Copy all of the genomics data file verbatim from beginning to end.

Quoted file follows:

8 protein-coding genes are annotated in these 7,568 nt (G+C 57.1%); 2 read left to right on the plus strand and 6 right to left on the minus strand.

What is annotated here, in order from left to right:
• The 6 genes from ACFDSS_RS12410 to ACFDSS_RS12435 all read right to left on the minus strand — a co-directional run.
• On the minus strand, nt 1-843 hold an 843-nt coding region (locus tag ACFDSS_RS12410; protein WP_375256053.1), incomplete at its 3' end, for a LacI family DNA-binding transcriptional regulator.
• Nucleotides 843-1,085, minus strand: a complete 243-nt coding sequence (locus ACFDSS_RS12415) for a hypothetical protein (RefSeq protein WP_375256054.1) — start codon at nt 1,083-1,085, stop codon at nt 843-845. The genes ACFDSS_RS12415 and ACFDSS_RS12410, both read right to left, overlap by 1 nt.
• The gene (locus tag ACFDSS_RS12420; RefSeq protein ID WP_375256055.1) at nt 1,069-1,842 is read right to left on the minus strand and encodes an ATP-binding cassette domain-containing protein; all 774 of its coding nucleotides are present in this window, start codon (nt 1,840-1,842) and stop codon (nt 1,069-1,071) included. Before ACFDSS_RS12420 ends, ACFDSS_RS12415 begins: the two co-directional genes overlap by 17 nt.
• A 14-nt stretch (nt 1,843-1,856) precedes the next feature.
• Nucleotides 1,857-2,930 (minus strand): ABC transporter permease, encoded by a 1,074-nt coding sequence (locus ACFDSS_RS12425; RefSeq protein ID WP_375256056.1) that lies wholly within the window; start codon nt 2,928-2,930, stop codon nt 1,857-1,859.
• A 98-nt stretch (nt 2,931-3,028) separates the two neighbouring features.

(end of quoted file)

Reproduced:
8 protein-coding genes are annotated in these 7,568 nt (G+C 57.1%); 2 read left to right on the plus strand and 6 right to left on the minus strand.

What is annotated here, in order from left to right:
• The 6 genes from ACFDSS_RS12410 to ACFDSS_RS12435 all read right to left on the minus strand — a co-directional run.
• On the minus strand, nt 1-843 hold an 843-nt coding region (locus tag ACFDSS_RS12410; protein WP_375256053.1), incomplete at its 3' end, for a LacI family DNA-binding transcriptional regulator.
• Nucleotides 843-1,085, minus strand: a complete 243-nt coding sequence (locus ACFDSS_RS12415) for a hypothetical protein (RefSeq protein WP_375256054.1) — start codon at nt 1,083-1,085, stop codon at nt 843-845. The genes ACFDSS_RS12415 and ACFDSS_RS12410, both read right to left, overlap by 1 nt.
• The gene (locus tag ACFDSS_RS12420; RefSeq protein ID WP_375256055.1) at nt 1,069-1,842 is read right to left on the minus strand and encodes an ATP-binding cassette domain-containing protein; all 774 of its coding nucleotides are present in this window, start codon (nt 1,840-1,842) and stop codon (nt 1,069-1,071) included. Before ACFDSS_RS12420 ends, ACFDSS_RS12415 begins: the two co-directional genes overlap by 17 nt.
• A 14-nt stretch (nt 1,843-1,856) precedes the next feature.
• Nucleotides 1,857-2,930 (minus strand): ABC transporter permease, encoded by a 1,074-nt coding sequence (locus ACFDSS_RS12425; RefSeq protein ID WP_375256056.1) that lies wholly within the window; start codon nt 2,928-2,930, stop codon nt 1,857-1,859.
• A 98-nt stretch (nt 2,931-3,028) separates the two neighbouring features.